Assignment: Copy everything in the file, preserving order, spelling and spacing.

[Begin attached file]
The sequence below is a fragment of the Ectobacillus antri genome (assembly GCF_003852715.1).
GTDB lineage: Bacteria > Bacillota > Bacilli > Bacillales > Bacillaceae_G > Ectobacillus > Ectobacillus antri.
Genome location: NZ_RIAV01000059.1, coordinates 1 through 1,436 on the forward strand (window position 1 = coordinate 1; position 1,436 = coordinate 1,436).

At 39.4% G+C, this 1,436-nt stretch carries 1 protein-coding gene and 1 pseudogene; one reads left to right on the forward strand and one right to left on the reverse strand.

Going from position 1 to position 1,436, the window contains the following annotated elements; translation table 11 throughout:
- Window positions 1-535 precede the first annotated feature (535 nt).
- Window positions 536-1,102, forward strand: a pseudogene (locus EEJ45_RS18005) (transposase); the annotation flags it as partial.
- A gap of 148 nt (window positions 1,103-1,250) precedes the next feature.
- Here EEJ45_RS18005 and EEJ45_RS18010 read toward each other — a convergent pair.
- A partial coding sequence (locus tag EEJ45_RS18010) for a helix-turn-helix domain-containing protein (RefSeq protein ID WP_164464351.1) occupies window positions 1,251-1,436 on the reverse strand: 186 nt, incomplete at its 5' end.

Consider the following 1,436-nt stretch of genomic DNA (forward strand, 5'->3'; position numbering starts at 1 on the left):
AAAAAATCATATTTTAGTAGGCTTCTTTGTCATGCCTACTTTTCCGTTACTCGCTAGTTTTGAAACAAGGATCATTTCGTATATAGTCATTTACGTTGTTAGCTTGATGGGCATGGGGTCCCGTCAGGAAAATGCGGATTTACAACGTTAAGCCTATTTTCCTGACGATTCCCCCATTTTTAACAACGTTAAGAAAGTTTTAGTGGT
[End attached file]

The sequence below is a fragment of the Ectobacillus antri genome (assembly GCF_003852715.1).
GTDB lineage: Bacteria > Bacillota > Bacilli > Bacillales > Bacillaceae_G > Ectobacillus > Ectobacillus antri.
Genome location: NZ_RIAV01000059.1, coordinates 1 through 1,436 on the forward strand (window position 1 = coordinate 1; position 1,436 = coordinate 1,436).

At 39.4% G+C, this 1,436-nt stretch carries 1 protein-coding gene and 1 pseudogene; one reads left to right on the forward strand and one right to left on the reverse strand.

Going from position 1 to position 1,436, the window contains the following annotated elements; translation table 11 throughout:
- Window positions 1-535 precede the first annotated feature (535 nt).
- Window positions 536-1,102, forward strand: a pseudogene (locus EEJ45_RS18005) (transposase); the annotation flags it as partial.
- A gap of 148 nt (window positions 1,103-1,250) precedes the next feature.
- Here EEJ45_RS18005 and EEJ45_RS18010 read toward each other — a convergent pair.
- A partial coding sequence (locus tag EEJ45_RS18010) for a helix-turn-helix domain-containing protein (RefSeq protein ID WP_164464351.1) occupies window positions 1,251-1,436 on the reverse strand: 186 nt, incomplete at its 5' end.

Consider the following 1,436-nt stretch of genomic DNA (forward strand, 5'->3'; position numbering starts at 1 on the left):
AAAAAATCATATTTTAGTAGGCTTCTTTGTCATGCCTACTTTTCCGTTACTCGCTAGTTTTGAAACAAGGATCATTTCGTATATAGTCATTTACGTTGTTAGCTTGATGGGCATGGGGTCCCGTCAGGAAAATGCGGATTTACAACGTTAAGCCTATTTTCCTGACGATTCCCCCATTTTTAACAACGTTAAGAAAGTTTTAGTGGT